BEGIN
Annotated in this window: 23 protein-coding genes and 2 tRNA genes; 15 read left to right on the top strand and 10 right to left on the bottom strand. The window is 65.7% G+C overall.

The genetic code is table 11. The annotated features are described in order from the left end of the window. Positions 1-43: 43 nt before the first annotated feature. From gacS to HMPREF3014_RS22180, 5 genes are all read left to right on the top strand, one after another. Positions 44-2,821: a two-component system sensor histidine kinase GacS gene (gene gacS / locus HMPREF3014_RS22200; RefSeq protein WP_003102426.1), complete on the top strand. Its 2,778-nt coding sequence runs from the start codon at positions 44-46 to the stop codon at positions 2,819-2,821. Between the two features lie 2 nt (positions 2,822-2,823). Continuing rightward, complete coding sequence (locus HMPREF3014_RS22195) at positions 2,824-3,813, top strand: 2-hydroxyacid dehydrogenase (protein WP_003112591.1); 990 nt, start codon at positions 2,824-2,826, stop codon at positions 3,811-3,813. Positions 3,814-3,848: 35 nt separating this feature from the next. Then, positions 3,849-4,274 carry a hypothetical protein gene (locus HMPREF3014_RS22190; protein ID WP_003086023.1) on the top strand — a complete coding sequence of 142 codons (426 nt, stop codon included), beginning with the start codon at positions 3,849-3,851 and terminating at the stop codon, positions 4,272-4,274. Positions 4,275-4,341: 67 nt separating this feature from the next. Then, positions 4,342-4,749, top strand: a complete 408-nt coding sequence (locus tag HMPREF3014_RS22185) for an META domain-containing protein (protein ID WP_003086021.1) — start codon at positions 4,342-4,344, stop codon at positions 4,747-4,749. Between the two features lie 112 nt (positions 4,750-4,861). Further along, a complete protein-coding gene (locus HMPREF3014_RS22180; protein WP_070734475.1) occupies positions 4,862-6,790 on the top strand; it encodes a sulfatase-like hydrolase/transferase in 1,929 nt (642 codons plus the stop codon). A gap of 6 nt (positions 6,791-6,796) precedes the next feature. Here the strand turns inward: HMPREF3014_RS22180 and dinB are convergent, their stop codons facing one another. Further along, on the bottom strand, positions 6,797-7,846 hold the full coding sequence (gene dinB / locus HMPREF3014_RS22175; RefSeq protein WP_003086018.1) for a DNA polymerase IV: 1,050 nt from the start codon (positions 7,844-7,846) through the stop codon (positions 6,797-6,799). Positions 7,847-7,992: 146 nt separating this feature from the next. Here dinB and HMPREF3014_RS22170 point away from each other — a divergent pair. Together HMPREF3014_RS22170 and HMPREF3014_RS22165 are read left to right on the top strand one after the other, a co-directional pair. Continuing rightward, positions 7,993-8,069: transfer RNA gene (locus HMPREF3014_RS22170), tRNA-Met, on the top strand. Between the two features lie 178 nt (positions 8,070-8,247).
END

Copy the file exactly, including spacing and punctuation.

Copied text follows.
Annotated in this window: 23 protein-coding genes and 2 tRNA genes; 15 read left to right on the top strand and 10 right to left on the bottom strand. The window is 65.7% G+C overall.

The genetic code is table 11. The annotated features are described in order from the left end of the window. Positions 1-43: 43 nt before the first annotated feature. From gacS to HMPREF3014_RS22180, 5 genes are all read left to right on the top strand, one after another. Positions 44-2,821: a two-component system sensor histidine kinase GacS gene (gene gacS / locus HMPREF3014_RS22200; RefSeq protein WP_003102426.1), complete on the top strand. Its 2,778-nt coding sequence runs from the start codon at positions 44-46 to the stop codon at positions 2,819-2,821. Between the two features lie 2 nt (positions 2,822-2,823). Continuing rightward, complete coding sequence (locus HMPREF3014_RS22195) at positions 2,824-3,813, top strand: 2-hydroxyacid dehydrogenase (protein WP_003112591.1); 990 nt, start codon at positions 2,824-2,826, stop codon at positions 3,811-3,813. Positions 3,814-3,848: 35 nt separating this feature from the next. Then, positions 3,849-4,274 carry a hypothetical protein gene (locus HMPREF3014_RS22190; protein ID WP_003086023.1) on the top strand — a complete coding sequence of 142 codons (426 nt, stop codon included), beginning with the start codon at positions 3,849-3,851 and terminating at the stop codon, positions 4,272-4,274. Positions 4,275-4,341: 67 nt separating this feature from the next. Then, positions 4,342-4,749, top strand: a complete 408-nt coding sequence (locus tag HMPREF3014_RS22185) for an META domain-containing protein (protein ID WP_003086021.1) — start codon at positions 4,342-4,344, stop codon at positions 4,747-4,749. Between the two features lie 112 nt (positions 4,750-4,861). Further along, a complete protein-coding gene (locus HMPREF3014_RS22180; protein WP_070734475.1) occupies positions 4,862-6,790 on the top strand; it encodes a sulfatase-like hydrolase/transferase in 1,929 nt (642 codons plus the stop codon). A gap of 6 nt (positions 6,791-6,796) precedes the next feature. Here the strand turns inward: HMPREF3014_RS22180 and dinB are convergent, their stop codons facing one another. Further along, on the bottom strand, positions 6,797-7,846 hold the full coding sequence (gene dinB / locus HMPREF3014_RS22175; RefSeq protein WP_003086018.1) for a DNA polymerase IV: 1,050 nt from the start codon (positions 7,844-7,846) through the stop codon (positions 6,797-6,799). Positions 7,847-7,992: 146 nt separating this feature from the next. Here dinB and HMPREF3014_RS22170 point away from each other — a divergent pair. Together HMPREF3014_RS22170 and HMPREF3014_RS22165 are read left to right on the top strand one after the other, a co-directional pair. Continuing rightward, positions 7,993-8,069: transfer RNA gene (locus HMPREF3014_RS22170), tRNA-Met, on the top strand. Between the two features lie 178 nt (positions 8,070-8,247).